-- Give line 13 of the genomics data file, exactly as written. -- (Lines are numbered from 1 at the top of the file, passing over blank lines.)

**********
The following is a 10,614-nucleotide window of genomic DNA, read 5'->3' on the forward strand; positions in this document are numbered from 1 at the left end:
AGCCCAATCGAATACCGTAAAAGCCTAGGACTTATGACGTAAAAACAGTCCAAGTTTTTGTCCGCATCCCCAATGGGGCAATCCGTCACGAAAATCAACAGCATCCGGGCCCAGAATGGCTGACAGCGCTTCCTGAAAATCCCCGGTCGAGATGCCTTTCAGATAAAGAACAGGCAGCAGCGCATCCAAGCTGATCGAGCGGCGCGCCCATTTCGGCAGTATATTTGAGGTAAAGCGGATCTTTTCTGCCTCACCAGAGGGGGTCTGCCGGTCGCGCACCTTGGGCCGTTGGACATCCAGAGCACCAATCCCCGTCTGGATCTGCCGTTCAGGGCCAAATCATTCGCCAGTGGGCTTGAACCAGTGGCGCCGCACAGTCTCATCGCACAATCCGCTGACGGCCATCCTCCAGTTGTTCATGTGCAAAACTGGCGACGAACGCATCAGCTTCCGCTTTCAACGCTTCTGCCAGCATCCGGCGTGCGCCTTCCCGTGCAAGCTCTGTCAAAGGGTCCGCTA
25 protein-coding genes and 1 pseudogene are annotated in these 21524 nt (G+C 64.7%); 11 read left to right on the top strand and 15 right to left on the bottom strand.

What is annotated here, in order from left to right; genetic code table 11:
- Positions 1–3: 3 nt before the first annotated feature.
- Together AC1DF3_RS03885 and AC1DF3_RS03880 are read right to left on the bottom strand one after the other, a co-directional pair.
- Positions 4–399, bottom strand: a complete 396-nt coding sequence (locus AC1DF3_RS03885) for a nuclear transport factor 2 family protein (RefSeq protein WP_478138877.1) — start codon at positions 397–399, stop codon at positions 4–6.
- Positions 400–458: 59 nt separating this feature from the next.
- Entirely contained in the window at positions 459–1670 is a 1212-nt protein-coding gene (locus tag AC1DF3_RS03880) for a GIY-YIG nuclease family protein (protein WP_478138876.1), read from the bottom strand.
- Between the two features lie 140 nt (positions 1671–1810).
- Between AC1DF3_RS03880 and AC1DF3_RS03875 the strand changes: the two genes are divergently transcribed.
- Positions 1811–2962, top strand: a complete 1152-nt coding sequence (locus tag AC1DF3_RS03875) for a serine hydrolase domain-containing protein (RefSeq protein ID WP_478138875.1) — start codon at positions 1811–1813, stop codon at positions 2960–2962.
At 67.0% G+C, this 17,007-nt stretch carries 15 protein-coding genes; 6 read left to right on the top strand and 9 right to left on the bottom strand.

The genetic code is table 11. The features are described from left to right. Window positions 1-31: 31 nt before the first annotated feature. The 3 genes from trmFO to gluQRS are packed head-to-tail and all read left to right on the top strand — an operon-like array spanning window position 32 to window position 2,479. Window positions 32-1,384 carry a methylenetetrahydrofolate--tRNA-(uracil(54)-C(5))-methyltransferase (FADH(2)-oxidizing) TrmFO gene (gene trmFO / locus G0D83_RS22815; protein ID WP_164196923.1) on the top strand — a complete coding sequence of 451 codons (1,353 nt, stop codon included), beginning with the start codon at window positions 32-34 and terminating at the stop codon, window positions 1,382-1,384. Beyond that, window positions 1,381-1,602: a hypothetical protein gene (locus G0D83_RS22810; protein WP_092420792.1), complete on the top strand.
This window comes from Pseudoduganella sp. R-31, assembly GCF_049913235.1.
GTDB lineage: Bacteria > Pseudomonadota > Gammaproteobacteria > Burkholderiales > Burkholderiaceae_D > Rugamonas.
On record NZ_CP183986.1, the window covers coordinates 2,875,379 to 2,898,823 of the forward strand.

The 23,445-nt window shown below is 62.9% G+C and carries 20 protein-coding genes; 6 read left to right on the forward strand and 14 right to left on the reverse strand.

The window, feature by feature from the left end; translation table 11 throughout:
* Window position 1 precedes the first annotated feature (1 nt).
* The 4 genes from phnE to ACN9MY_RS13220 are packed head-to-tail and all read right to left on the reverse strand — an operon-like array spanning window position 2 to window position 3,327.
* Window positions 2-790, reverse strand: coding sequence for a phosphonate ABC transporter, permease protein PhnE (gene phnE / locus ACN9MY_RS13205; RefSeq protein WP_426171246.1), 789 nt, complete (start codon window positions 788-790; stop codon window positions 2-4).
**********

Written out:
At 67.0% G+C, this 17,007-nt stretch carries 15 protein-coding genes; 6 read left to right on the top strand and 9 right to left on the bottom strand.